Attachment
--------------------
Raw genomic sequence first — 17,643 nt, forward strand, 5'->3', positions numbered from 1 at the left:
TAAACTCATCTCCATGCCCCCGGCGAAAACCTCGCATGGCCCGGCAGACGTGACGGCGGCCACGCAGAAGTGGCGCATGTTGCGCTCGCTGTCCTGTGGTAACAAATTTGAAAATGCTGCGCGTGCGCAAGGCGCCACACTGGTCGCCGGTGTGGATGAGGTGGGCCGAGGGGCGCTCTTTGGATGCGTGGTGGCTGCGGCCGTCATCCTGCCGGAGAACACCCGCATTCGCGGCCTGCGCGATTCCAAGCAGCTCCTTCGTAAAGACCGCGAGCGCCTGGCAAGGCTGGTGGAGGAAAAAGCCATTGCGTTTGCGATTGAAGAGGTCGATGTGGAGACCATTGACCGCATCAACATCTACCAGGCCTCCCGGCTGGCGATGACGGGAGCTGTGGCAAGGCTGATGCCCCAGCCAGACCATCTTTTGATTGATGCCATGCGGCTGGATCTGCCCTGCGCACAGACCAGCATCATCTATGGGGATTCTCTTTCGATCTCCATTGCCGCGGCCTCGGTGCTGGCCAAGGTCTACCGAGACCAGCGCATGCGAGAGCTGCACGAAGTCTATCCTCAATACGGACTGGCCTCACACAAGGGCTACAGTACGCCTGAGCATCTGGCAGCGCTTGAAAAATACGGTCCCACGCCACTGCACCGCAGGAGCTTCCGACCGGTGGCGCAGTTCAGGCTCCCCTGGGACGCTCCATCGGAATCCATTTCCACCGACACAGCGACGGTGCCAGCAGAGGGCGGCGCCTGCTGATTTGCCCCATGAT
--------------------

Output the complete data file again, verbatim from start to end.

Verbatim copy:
Raw genomic sequence first — 17,643 nt, forward strand, 5'->3', positions numbered from 1 at the left:
TAAACTCATCTCCATGCCCCCGGCGAAAACCTCGCATGGCCCGGCAGACGTGACGGCGGCCACGCAGAAGTGGCGCATGTTGCGCTCGCTGTCCTGTGGTAACAAATTTGAAAATGCTGCGCGTGCGCAAGGCGCCACACTGGTCGCCGGTGTGGATGAGGTGGGCCGAGGGGCGCTCTTTGGATGCGTGGTGGCTGCGGCCGTCATCCTGCCGGAGAACACCCGCATTCGCGGCCTGCGCGATTCCAAGCAGCTCCTTCGTAAAGACCGCGAGCGCCTGGCAAGGCTGGTGGAGGAAAAAGCCATTGCGTTTGCGATTGAAGAGGTCGATGTGGAGACCATTGACCGCATCAACATCTACCAGGCCTCCCGGCTGGCGATGACGGGAGCTGTGGCAAGGCTGATGCCCCAGCCAGACCATCTTTTGATTGATGCCATGCGGCTGGATCTGCCCTGCGCACAGACCAGCATCATCTATGGGGATTCTCTTTCGATCTCCATTGCCGCGGCCTCGGTGCTGGCCAAGGTCTACCGAGACCAGCGCATGCGAGAGCTGCACGAAGTCTATCCTCAATACGGACTGGCCTCACACAAGGGCTACAGTACGCCTGAGCATCTGGCAGCGCTTGAAAAATACGGTCCCACGCCACTGCACCGCAGGAGCTTCCGACCGGTGGCGCAGTTCAGGCTCCCCTGGGACGCTCCATCGGAATCCATTTCCACCGACACAGCGACGGTGCCAGCAGAGGGCGGCGCCTGCTGATTTGCCCCATGAT